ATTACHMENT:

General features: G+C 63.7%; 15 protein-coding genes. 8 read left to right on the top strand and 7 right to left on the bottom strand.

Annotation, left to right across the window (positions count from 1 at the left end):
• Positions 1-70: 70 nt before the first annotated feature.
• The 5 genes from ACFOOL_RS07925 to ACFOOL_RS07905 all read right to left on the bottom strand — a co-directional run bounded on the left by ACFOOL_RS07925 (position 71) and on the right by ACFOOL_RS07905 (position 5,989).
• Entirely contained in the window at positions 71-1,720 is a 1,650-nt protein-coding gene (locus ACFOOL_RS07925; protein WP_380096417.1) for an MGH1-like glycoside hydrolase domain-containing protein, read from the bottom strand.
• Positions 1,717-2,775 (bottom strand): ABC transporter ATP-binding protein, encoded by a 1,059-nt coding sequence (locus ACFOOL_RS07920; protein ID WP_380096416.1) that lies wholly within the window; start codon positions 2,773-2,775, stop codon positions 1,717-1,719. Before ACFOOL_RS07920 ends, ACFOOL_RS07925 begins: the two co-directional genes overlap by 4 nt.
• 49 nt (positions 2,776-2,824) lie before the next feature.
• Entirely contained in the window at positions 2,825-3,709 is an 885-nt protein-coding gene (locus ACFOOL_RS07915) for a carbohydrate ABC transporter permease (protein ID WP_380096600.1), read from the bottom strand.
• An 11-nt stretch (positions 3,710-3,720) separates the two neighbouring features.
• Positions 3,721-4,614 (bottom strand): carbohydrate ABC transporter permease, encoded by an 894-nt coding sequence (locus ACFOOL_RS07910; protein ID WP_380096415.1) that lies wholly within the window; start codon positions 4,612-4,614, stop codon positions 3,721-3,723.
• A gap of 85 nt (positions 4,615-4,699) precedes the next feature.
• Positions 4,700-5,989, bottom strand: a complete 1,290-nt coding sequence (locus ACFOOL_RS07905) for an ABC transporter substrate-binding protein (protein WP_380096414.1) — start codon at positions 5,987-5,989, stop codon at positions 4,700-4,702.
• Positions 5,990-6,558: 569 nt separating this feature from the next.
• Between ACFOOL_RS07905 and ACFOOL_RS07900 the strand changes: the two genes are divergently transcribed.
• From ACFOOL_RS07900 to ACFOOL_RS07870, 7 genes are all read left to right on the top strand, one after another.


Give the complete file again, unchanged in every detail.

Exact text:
General features: G+C 63.7%; 15 protein-coding genes. 8 read left to right on the top strand and 7 right to left on the bottom strand.

Annotation, left to right across the window (positions count from 1 at the left end):
• Positions 1-70: 70 nt before the first annotated feature.
• The 5 genes from ACFOOL_RS07925 to ACFOOL_RS07905 all read right to left on the bottom strand — a co-directional run bounded on the left by ACFOOL_RS07925 (position 71) and on the right by ACFOOL_RS07905 (position 5,989).
• Entirely contained in the window at positions 71-1,720 is a 1,650-nt protein-coding gene (locus ACFOOL_RS07925; protein WP_380096417.1) for an MGH1-like glycoside hydrolase domain-containing protein, read from the bottom strand.
• Positions 1,717-2,775 (bottom strand): ABC transporter ATP-binding protein, encoded by a 1,059-nt coding sequence (locus ACFOOL_RS07920; protein ID WP_380096416.1) that lies wholly within the window; start codon positions 2,773-2,775, stop codon positions 1,717-1,719. Before ACFOOL_RS07920 ends, ACFOOL_RS07925 begins: the two co-directional genes overlap by 4 nt.
• 49 nt (positions 2,776-2,824) lie before the next feature.
• Entirely contained in the window at positions 2,825-3,709 is an 885-nt protein-coding gene (locus ACFOOL_RS07915) for a carbohydrate ABC transporter permease (protein ID WP_380096600.1), read from the bottom strand.
• An 11-nt stretch (positions 3,710-3,720) separates the two neighbouring features.
• Positions 3,721-4,614 (bottom strand): carbohydrate ABC transporter permease, encoded by an 894-nt coding sequence (locus ACFOOL_RS07910; protein ID WP_380096415.1) that lies wholly within the window; start codon positions 4,612-4,614, stop codon positions 3,721-3,723.
• A gap of 85 nt (positions 4,615-4,699) precedes the next feature.
• Positions 4,700-5,989, bottom strand: a complete 1,290-nt coding sequence (locus ACFOOL_RS07905) for an ABC transporter substrate-binding protein (protein WP_380096414.1) — start codon at positions 5,987-5,989, stop codon at positions 4,700-4,702.
• Positions 5,990-6,558: 569 nt separating this feature from the next.
• Between ACFOOL_RS07905 and ACFOOL_RS07900 the strand changes: the two genes are divergently transcribed.
• From ACFOOL_RS07900 to ACFOOL_RS07870, 7 genes are all read left to right on the top strand, one after another.